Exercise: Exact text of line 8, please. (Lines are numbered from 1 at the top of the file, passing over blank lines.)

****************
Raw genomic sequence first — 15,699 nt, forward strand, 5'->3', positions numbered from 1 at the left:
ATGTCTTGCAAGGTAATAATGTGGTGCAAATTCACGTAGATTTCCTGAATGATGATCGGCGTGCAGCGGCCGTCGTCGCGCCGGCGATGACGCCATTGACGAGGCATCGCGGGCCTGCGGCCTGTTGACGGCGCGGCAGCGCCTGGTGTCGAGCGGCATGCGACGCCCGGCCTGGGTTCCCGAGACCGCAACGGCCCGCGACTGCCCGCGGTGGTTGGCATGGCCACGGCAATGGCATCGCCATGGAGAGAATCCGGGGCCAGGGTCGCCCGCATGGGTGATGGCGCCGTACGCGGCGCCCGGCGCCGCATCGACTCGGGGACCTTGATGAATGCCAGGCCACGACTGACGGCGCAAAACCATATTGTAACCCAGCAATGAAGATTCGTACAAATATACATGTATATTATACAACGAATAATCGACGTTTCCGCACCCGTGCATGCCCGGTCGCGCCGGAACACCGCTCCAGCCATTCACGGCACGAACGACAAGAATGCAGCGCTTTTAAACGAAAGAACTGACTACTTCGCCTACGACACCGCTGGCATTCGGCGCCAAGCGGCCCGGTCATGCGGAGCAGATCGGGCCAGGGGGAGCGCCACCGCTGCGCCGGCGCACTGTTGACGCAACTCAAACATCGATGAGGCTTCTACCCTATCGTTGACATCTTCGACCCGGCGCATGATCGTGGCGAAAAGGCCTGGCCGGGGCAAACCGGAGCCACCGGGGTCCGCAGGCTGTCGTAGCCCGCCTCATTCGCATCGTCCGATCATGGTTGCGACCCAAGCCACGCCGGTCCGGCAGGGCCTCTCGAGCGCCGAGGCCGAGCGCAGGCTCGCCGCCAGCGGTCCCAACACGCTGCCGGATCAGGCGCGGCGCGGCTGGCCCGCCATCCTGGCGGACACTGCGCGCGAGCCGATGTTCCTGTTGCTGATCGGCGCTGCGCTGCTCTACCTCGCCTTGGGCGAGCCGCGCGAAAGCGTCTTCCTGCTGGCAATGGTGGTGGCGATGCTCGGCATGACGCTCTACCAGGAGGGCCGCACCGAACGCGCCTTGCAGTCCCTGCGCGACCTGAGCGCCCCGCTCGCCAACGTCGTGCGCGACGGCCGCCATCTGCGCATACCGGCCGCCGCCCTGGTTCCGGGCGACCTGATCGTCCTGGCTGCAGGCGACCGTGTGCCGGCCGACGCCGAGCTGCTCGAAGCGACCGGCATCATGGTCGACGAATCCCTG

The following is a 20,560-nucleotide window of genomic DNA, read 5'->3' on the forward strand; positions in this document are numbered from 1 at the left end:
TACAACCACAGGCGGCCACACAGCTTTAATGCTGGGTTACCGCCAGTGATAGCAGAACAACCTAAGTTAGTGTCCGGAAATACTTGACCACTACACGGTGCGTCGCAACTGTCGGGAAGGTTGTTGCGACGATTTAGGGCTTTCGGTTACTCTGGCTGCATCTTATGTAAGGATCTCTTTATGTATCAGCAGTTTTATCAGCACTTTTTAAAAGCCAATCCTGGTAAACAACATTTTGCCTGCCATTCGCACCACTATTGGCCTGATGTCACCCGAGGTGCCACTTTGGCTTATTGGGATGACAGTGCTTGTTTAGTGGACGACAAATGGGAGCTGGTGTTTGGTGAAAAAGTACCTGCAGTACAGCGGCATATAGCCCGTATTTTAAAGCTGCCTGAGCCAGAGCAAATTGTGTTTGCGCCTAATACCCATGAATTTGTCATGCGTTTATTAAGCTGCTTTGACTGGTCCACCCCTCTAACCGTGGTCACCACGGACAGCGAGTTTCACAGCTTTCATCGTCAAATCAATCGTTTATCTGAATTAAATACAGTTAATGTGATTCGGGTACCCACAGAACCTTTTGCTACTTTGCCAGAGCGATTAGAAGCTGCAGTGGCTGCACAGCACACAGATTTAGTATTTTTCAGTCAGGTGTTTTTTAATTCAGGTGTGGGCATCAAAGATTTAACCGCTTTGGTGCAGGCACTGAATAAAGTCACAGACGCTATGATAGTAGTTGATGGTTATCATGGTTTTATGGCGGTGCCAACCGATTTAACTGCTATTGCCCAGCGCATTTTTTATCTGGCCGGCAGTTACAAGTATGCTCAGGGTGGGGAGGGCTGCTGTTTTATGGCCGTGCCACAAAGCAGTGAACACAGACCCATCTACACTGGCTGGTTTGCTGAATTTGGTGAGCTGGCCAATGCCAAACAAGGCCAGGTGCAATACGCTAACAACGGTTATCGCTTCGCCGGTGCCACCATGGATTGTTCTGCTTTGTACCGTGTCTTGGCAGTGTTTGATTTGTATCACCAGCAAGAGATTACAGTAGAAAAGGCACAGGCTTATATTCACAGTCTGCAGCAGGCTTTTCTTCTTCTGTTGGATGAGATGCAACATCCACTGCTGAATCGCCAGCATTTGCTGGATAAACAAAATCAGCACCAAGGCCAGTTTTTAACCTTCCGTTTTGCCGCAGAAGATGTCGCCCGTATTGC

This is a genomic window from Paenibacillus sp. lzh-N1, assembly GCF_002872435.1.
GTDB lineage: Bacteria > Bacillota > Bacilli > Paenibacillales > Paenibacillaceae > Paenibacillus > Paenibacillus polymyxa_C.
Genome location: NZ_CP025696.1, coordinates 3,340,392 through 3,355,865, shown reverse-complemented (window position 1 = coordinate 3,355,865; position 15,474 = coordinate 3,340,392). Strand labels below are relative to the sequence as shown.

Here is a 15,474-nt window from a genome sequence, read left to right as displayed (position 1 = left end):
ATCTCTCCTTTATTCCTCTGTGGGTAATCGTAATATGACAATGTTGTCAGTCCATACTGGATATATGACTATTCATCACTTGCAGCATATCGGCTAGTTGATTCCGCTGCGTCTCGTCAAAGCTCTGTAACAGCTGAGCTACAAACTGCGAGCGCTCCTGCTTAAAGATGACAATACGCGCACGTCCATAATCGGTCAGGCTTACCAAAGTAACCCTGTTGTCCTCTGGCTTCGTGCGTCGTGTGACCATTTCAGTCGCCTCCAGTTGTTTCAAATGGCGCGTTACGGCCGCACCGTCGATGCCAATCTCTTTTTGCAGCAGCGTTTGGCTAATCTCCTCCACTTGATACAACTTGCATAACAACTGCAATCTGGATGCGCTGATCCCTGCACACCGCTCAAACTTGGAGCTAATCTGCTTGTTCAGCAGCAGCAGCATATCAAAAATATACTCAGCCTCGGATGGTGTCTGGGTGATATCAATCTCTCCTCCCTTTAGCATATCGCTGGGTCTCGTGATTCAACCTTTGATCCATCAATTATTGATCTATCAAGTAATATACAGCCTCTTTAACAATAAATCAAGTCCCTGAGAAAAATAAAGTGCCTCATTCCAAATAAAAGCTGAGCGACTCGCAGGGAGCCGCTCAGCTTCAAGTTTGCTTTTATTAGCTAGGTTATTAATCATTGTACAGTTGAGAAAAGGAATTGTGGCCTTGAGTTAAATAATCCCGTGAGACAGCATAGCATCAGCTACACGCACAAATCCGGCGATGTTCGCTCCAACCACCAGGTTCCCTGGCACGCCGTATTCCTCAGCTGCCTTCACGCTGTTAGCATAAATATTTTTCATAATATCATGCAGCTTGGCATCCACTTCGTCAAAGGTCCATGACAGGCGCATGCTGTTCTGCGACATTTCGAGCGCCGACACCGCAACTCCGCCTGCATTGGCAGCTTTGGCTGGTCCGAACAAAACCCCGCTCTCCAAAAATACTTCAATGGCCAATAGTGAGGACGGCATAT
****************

Here is a 15,474-nt window from a genome sequence, read left to right as displayed (position 1 = left end):